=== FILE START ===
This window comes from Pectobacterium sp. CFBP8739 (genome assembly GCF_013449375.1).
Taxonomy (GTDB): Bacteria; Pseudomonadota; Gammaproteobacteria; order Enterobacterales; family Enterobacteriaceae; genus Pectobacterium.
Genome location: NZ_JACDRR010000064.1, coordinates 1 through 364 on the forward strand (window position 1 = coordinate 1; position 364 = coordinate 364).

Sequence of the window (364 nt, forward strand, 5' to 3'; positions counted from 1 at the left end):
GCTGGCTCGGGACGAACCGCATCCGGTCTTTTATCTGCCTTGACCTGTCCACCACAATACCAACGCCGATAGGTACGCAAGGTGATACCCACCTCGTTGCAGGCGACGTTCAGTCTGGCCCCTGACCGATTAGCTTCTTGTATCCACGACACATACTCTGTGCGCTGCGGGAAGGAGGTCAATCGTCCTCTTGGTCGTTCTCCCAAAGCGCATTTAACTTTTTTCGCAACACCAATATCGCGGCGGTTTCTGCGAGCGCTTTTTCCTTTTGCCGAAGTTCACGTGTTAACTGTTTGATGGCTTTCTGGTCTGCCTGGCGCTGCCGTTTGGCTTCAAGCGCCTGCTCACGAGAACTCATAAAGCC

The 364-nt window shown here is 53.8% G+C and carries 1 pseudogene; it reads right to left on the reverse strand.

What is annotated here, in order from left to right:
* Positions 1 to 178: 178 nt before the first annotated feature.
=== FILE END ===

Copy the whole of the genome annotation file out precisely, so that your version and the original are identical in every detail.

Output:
This window comes from Pectobacterium sp. CFBP8739 (genome assembly GCF_013449375.1).
Taxonomy (GTDB): Bacteria; Pseudomonadota; Gammaproteobacteria; order Enterobacterales; family Enterobacteriaceae; genus Pectobacterium.
Genome location: NZ_JACDRR010000064.1, coordinates 1 through 364 on the forward strand (window position 1 = coordinate 1; position 364 = coordinate 364).

Sequence of the window (364 nt, forward strand, 5' to 3'; positions counted from 1 at the left end):
GCTGGCTCGGGACGAACCGCATCCGGTCTTTTATCTGCCTTGACCTGTCCACCACAATACCAACGCCGATAGGTACGCAAGGTGATACCCACCTCGTTGCAGGCGACGTTCAGTCTGGCCCCTGACCGATTAGCTTCTTGTATCCACGACACATACTCTGTGCGCTGCGGGAAGGAGGTCAATCGTCCTCTTGGTCGTTCTCCCAAAGCGCATTTAACTTTTTTCGCAACACCAATATCGCGGCGGTTTCTGCGAGCGCTTTTTCCTTTTGCCGAAGTTCACGTGTTAACTGTTTGATGGCTTTCTGGTCTGCCTGGCGCTGCCGTTTGGCTTCAAGCGCCTGCTCACGAGAACTCATAAAGCC

The 364-nt window shown here is 53.8% G+C and carries 1 pseudogene; it reads right to left on the reverse strand.

What is annotated here, in order from left to right:
* Positions 1 to 178: 178 nt before the first annotated feature.